Hope this is helping?

Dave

falter
September 30th, 2014, 09:03 PM
Thanks Dave.

It appears to have all the option boards available -- cursor, memory, screen read and serial. Removing them all and powering up gives me a field of @s for the most part but also some other gibberish. Looks like this:

20723

That is the best R38 can pull off. If I play with the horizontal hold control on the monitor (it's a Commodore unit), it can squish it into one thing in the center of the screen like you've seen in the video. But that pic is with everything out, trimmer adjusted to best it'll get to.

daver2
October 1st, 2014, 12:09 AM
That's good. We have taken a load of stuff (the boards that you have removed) out of the equation for the time being and it looks like the majority of th remaining logic is working - just not quite correctly. You seem to have characters present (which implies the character generator is working), and visible rows and columns of characters are definately present. We just seem to have either a synch issue or a power supply problem - we now need to identify which...

There is no guarantee that each character cell will contain the same value (e.g. '@') as the data lines from the memory to the character generator are floating (i.e. there is a high probability that they will float 'high' - but (because they are floating) they could be picking up some noise and get read as a 'low' when the time comes to display the row of dots forming the specific character. Also, there is no guarantee that successive lines will read the same bit pattern - so you could have the top half of one character and the bottom half of another! The only way to guarantee that a consistent set of characters are displayed would be to attach 10 kOhm pull-up resistors to +5V from the memory data out pins to the character generator data in pins - although I think at this stage that would probably be overkill).

You didn't specify if you are using the 'original' power supply or not. Can you please specify.

We need to start using the oscilloscope. Can you please specify the manufacturer, make and model so I can download the relevant user manual.

Cheers,

Dave

falter
October 1st, 2014, 06:58 AM
That's good. We have taken a load of stuff (the boards that you have removed) out of the equation for the time being and it looks like the majority of th remaining logic is working - just not quite correctly. You seem to have characters present (which implies the character generator is working), and visible rows and columns of characters are definately present. We just seem to have either a synch issue or a power supply problem - we now need to identify which...

There is no guarantee that each character cell will contain the same value (e.g. '@') as the data lines from the memory to the character generator are floating (i.e. there is a high probability that they will float 'high' - but (because they are floating) they could be picking up some noise and get read as a 'low' when the time comes to display the row of dots forming the specific character. Also, there is no guarantee that successive lines will read the same bit pattern - so you could have the top half of one character and the bottom half of another! The only way to guarantee that a consistent set of characters are displayed would be to attach 10 kOhm pull-up resistors to +5V from the memory data out pins to the character generator data in pins - although I think at this stage that would probably be overkill).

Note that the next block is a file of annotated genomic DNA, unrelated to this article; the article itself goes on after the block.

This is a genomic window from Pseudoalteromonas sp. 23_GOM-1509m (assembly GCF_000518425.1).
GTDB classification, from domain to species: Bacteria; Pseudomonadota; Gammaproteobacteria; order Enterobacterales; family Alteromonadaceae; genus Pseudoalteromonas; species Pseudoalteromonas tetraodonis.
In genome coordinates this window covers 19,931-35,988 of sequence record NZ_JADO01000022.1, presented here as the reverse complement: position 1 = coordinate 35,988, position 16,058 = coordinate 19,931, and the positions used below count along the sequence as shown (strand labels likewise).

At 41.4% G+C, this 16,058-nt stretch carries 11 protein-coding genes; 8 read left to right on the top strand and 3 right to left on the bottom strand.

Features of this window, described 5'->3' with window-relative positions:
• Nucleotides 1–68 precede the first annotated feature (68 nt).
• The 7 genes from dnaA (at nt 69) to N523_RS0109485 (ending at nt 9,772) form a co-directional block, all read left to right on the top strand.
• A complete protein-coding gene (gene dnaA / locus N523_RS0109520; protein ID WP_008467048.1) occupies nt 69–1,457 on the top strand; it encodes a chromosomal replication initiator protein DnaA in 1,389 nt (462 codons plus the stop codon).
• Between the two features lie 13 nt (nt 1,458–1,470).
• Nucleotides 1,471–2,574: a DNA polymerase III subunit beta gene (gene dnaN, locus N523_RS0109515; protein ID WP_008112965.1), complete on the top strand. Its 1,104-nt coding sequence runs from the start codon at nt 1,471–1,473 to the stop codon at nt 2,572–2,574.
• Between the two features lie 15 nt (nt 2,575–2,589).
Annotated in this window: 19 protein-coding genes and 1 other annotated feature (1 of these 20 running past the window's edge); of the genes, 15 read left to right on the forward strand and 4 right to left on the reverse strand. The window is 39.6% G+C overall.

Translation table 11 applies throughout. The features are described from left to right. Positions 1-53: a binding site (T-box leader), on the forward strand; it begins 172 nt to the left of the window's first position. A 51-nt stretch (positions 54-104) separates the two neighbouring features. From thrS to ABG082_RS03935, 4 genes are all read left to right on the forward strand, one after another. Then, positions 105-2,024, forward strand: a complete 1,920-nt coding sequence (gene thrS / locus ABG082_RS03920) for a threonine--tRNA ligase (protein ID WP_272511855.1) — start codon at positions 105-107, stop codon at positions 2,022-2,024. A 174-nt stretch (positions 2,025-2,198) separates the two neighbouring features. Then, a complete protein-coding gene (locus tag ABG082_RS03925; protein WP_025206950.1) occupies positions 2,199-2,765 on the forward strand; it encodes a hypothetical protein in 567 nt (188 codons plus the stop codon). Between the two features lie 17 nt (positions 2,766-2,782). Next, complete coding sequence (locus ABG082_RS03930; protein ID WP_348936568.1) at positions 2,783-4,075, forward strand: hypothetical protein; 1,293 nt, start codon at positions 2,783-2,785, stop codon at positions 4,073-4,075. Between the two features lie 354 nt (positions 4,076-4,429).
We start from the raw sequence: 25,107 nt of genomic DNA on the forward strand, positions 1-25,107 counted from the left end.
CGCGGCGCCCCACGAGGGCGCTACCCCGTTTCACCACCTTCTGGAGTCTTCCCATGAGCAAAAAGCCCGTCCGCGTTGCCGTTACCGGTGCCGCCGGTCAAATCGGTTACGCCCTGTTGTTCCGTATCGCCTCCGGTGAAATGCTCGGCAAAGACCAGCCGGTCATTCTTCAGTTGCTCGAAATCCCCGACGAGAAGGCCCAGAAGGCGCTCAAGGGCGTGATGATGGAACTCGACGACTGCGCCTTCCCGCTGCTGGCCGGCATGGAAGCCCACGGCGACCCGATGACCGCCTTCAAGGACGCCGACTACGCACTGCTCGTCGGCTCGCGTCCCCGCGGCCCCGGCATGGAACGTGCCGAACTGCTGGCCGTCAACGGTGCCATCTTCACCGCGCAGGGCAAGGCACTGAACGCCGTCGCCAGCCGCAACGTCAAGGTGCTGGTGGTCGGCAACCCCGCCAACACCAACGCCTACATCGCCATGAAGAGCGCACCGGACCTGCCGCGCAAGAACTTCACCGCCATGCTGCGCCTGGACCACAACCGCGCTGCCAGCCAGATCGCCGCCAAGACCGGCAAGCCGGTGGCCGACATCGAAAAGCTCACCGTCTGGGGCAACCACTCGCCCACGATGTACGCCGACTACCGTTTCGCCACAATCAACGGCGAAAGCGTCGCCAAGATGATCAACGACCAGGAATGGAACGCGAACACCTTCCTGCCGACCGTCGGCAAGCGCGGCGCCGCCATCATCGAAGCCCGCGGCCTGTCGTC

You didn't specify if you are using the 'original' power supply or not. Can you please specify.

We need to start using the oscilloscope. Can you please specify the manufacturer, make and model so I can download the relevant user manual.

Cheers,

Dave

I don't have an oscilloscope.. I was planning to buy one at one point but life intervened. I wasn't really sure what to buy (not knowing anything about them) so any advice on models would be appreciated. The original SWTPC power supply is what is installed at the moment and what I have been using.

daver2
October 1st, 2014, 08:06 AM
Sorry - misread your post #40 last night regarding the oscilloscope (stayed up too late again obviously)!

Looking again at the photograph you posted in #47 - is it possible that there is an incompatability in the synchronising signal levels between the CT-1024 and the monitor you are using? I am just wondering if the black bar in the middle of the screen is actually the frame flyback period? Does the monitor have a switchable synchronising feature or not?

I would be personally thinking about making up some electrolytics (with flying leads) to temporarily connect on the power supply rails just to rule out the smoothing capacitors in the power supply unit. Buy three reasonably cheap electrolytic capacitors from the local electronics shop with a similar value and a voltage rating at least as high as those in the power supply unit (electrolytics only) and temporarily connect them in parallel with the capacitors that are already there. If the existing capacitors are 'dry' and not performing their job - this should solve the problem. The use of clips (if you can find a place to hook them) will mean that you are not permanently modifying the PSU. If this fixes the problem - you can then decide about the best way of fixing it properly.

Note: watch the polarity of the capacitors when you connect them.

I will have another think tonight about the best way of continuing without an oscilloscope.

Dave

falter